Moreover, that a criminally accused must be adequately informed of his rights before he can be said to have made an intelligent and voluntary waiver of them is a principle of long standing. Indeed, the United States Supreme Court has defined a waiver as "an intentional relinquishment or abandonment of a known right or privilege." Johnson v. Zerbst, 304 U.S. 458, 464, 58 S.Ct. 1019, 1023, 82 L.Ed. 1461, 146 A.L.R. 357 (1938). Further, "`courts indulge every reasonable presumption against waiver' of fundamental constitutional rights and * * * we `do not presume acquiescence in the loss of fundamental rights.'" Id. Petitioner was not advised of his right to counsel under the Sixth Amendment or Illinois state law. Consequently, he cannot be said to have waived this right.

The judiciary has been particularly vigilant in the area of constitutional rights. In recent years, many important opinions have been written on the Fourth Amendment right to be secure against unreasonable searches and siezures, e.g., Katz v. United States, 389 U.S. 347, 88 S.Ct. 507, 19 L.Ed.2d 576 (1967), United States v. White, 405 F.2d 838 (7th Cir. 1969), on the Fifth Amendment's guarantee of the privilege against self-incrimination, e.g., Miranda v. Arizona, 384 U.S. 436, 86 S.Ct. 1602, 16 L.Ed.2d 694, 10 A.L.R.3d 974 (1966), Escobedo v. Illinois, 378 U.S. 478, 84 S.Ct. 1758, 12 L.Ed. 2d 977 (1964), and on the Sixth Amendment rights of assistance to counsel for one's defense, e.g., Arsenault v. Massachusetts, 393 U.S. 5, 89 S.Ct. 35, 21 L.Ed. 2d 5 (1968), Gideon v. Wainwright, 372 U.S. 335, 83 S.Ct. 792, 9 L.Ed.2d 799, 93 A.L.R.2d 733 (1963), and to confront and cross-examine the witnesses against him, e.g., Bruton v. United States, 391 U.S. 123, 88 S.Ct. 1620, 20 L.Ed.2d 476 (1968). Our decision today is in line with these attempts to preserve, protect, and to make meaningful the Constitutional rights and privileges which are afforded free citizens in a free society.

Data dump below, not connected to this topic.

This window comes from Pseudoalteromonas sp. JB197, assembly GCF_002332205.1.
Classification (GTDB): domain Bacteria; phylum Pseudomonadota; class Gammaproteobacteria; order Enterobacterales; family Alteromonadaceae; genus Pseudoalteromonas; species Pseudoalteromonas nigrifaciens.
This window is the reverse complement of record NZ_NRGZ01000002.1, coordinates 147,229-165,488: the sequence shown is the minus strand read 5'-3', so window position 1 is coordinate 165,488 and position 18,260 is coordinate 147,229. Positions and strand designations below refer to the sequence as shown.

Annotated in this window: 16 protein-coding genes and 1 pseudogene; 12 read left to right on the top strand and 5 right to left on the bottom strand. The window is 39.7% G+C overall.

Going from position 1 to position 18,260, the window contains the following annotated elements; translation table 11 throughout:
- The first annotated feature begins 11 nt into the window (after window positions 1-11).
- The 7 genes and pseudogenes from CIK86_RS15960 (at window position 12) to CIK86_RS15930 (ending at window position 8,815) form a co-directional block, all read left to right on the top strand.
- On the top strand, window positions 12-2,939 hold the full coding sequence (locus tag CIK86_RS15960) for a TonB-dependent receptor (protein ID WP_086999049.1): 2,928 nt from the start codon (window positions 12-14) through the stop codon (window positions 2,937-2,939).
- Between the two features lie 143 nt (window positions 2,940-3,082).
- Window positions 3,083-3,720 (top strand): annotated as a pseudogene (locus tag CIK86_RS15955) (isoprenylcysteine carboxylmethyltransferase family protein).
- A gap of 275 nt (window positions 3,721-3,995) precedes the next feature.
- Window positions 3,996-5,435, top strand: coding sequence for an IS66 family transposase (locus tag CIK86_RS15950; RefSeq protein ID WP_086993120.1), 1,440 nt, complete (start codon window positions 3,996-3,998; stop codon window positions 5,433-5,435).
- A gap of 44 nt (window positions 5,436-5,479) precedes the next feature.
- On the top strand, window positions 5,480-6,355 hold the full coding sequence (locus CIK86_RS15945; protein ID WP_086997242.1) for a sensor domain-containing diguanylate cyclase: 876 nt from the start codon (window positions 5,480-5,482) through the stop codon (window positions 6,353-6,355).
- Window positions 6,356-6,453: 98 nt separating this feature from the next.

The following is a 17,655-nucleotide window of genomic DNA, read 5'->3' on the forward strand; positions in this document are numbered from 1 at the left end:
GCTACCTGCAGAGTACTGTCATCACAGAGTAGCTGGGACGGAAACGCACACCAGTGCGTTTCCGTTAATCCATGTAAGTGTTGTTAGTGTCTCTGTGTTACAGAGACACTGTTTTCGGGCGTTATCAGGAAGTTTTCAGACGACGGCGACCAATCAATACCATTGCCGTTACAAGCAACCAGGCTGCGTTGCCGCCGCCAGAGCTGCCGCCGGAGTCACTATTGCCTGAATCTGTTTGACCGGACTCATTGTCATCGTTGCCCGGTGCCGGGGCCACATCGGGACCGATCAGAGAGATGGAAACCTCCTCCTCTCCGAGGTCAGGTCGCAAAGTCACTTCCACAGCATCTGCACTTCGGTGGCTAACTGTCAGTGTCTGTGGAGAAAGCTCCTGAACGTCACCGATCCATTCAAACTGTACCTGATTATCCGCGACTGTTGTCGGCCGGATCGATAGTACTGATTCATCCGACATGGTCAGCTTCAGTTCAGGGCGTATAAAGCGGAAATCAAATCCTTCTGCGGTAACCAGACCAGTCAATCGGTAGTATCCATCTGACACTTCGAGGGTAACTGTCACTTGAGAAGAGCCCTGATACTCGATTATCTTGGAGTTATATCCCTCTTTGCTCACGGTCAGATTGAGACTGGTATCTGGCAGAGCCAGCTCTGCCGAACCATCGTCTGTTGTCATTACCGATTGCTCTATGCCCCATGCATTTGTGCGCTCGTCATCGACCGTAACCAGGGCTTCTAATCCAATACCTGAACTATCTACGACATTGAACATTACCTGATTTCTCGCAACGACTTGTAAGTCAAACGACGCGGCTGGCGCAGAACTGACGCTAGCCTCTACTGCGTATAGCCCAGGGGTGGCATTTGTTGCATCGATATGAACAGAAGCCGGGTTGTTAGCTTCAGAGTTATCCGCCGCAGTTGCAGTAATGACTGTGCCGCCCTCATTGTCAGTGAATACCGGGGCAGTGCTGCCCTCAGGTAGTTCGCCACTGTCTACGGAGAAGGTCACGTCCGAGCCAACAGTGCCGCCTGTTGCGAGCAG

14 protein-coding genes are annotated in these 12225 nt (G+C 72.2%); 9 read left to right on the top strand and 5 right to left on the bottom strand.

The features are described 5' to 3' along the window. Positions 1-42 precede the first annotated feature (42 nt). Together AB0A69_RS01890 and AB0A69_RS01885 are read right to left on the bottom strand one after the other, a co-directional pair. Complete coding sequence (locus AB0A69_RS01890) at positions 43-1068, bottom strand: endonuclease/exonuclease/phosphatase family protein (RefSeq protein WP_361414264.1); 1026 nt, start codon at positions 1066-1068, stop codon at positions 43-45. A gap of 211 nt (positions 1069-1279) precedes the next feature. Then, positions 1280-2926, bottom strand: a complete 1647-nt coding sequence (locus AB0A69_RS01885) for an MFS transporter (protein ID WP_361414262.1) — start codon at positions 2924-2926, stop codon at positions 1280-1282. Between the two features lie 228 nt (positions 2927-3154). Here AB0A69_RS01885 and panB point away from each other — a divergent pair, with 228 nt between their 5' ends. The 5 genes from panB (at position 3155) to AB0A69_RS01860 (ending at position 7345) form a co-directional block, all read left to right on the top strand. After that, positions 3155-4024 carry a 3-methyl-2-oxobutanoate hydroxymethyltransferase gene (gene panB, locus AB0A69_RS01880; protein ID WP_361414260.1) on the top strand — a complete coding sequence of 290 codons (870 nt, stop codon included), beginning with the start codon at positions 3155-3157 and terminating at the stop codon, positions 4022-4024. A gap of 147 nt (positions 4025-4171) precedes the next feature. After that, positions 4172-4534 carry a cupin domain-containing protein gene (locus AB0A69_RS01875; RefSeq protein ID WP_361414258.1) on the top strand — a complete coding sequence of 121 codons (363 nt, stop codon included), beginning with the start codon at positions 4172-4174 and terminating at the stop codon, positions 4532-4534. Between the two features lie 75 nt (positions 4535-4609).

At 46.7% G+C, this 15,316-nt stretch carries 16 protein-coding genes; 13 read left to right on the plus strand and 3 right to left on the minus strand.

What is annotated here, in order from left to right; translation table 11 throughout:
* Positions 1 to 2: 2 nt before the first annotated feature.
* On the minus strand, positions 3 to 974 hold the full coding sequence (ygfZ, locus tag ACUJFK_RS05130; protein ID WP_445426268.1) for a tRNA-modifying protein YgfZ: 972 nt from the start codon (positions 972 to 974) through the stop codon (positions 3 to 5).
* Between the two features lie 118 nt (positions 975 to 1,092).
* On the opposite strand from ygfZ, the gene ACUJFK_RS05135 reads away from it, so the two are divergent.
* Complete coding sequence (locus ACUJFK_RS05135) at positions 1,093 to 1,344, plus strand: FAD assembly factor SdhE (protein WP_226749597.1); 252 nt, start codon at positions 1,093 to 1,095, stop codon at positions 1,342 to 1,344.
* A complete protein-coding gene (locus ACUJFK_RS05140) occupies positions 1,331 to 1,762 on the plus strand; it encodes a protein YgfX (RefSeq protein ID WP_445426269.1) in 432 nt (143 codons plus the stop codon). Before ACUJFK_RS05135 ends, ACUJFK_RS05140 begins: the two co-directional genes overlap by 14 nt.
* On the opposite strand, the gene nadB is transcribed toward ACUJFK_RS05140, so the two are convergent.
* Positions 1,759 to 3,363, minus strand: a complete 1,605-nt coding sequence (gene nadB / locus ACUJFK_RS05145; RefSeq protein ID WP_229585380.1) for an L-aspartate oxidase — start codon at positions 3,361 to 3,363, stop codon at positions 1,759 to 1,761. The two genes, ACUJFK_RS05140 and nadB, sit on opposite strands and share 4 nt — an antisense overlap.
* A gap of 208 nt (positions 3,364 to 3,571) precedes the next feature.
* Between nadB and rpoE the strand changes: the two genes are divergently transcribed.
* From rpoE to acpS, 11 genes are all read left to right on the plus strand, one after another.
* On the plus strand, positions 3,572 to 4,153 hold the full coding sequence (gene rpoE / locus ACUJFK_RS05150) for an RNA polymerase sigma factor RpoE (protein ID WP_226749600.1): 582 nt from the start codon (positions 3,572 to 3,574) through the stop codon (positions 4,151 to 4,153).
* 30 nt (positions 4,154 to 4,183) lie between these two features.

Petitioner is entitled to have his murder conviction vacated and a new trial ordered at which time his testimony given at the coroner's inquest would be inadmissible. As petitioner is being incarcerated legally on two other indictments, he must not, of course, be released from prison.